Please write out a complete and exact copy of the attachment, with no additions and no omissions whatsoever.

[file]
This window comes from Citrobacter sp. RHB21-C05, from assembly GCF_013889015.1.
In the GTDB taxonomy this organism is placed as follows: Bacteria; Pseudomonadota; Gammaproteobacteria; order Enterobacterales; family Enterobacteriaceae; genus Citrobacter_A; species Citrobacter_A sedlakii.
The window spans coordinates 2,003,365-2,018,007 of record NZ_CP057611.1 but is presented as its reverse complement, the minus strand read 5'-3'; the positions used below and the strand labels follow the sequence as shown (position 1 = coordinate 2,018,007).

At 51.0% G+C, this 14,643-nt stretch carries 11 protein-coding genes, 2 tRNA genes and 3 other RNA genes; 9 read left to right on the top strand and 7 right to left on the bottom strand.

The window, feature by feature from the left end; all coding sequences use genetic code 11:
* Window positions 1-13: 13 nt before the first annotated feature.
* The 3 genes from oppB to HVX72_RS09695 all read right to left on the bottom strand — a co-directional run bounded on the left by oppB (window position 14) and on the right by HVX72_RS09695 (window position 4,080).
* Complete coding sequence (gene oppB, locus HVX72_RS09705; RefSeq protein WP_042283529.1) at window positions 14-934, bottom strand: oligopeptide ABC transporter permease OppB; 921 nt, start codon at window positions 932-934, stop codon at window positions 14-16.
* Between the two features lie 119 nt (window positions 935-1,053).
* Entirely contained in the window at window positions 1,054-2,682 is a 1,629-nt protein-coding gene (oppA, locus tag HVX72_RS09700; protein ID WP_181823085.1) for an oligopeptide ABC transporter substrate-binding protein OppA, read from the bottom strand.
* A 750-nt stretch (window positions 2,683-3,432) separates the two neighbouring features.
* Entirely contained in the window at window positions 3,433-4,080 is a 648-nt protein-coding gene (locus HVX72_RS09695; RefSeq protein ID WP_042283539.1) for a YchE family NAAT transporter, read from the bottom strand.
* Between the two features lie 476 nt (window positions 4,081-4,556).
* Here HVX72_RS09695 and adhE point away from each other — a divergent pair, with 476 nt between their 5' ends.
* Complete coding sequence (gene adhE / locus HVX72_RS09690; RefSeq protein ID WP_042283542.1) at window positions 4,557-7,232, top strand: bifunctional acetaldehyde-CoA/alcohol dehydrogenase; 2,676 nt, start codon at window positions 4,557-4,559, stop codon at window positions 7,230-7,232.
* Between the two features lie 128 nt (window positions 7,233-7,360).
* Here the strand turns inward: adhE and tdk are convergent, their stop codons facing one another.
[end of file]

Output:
This window comes from Citrobacter sp. RHB21-C05, from assembly GCF_013889015.1.
In the GTDB taxonomy this organism is placed as follows: Bacteria; Pseudomonadota; Gammaproteobacteria; order Enterobacterales; family Enterobacteriaceae; genus Citrobacter_A; species Citrobacter_A sedlakii.
The window spans coordinates 2,003,365-2,018,007 of record NZ_CP057611.1 but is presented as its reverse complement, the minus strand read 5'-3'; the positions used below and the strand labels follow the sequence as shown (position 1 = coordinate 2,018,007).

At 51.0% G+C, this 14,643-nt stretch carries 11 protein-coding genes, 2 tRNA genes and 3 other RNA genes; 9 read left to right on the top strand and 7 right to left on the bottom strand.

The window, feature by feature from the left end; all coding sequences use genetic code 11:
* Window positions 1-13: 13 nt before the first annotated feature.
* The 3 genes from oppB to HVX72_RS09695 all read right to left on the bottom strand — a co-directional run bounded on the left by oppB (window position 14) and on the right by HVX72_RS09695 (window position 4,080).
* Complete coding sequence (gene oppB, locus HVX72_RS09705; RefSeq protein WP_042283529.1) at window positions 14-934, bottom strand: oligopeptide ABC transporter permease OppB; 921 nt, start codon at window positions 932-934, stop codon at window positions 14-16.
* Between the two features lie 119 nt (window positions 935-1,053).
* Entirely contained in the window at window positions 1,054-2,682 is a 1,629-nt protein-coding gene (oppA, locus tag HVX72_RS09700; protein ID WP_181823085.1) for an oligopeptide ABC transporter substrate-binding protein OppA, read from the bottom strand.
* A 750-nt stretch (window positions 2,683-3,432) separates the two neighbouring features.
* Entirely contained in the window at window positions 3,433-4,080 is a 648-nt protein-coding gene (locus HVX72_RS09695; RefSeq protein ID WP_042283539.1) for a YchE family NAAT transporter, read from the bottom strand.
* Between the two features lie 476 nt (window positions 4,081-4,556).
* Here HVX72_RS09695 and adhE point away from each other — a divergent pair, with 476 nt between their 5' ends.
* Complete coding sequence (gene adhE / locus HVX72_RS09690; RefSeq protein ID WP_042283542.1) at window positions 4,557-7,232, top strand: bifunctional acetaldehyde-CoA/alcohol dehydrogenase; 2,676 nt, start codon at window positions 4,557-4,559, stop codon at window positions 7,230-7,232.
* Between the two features lie 128 nt (window positions 7,233-7,360).
* Here the strand turns inward: adhE and tdk are convergent, their stop codons facing one another.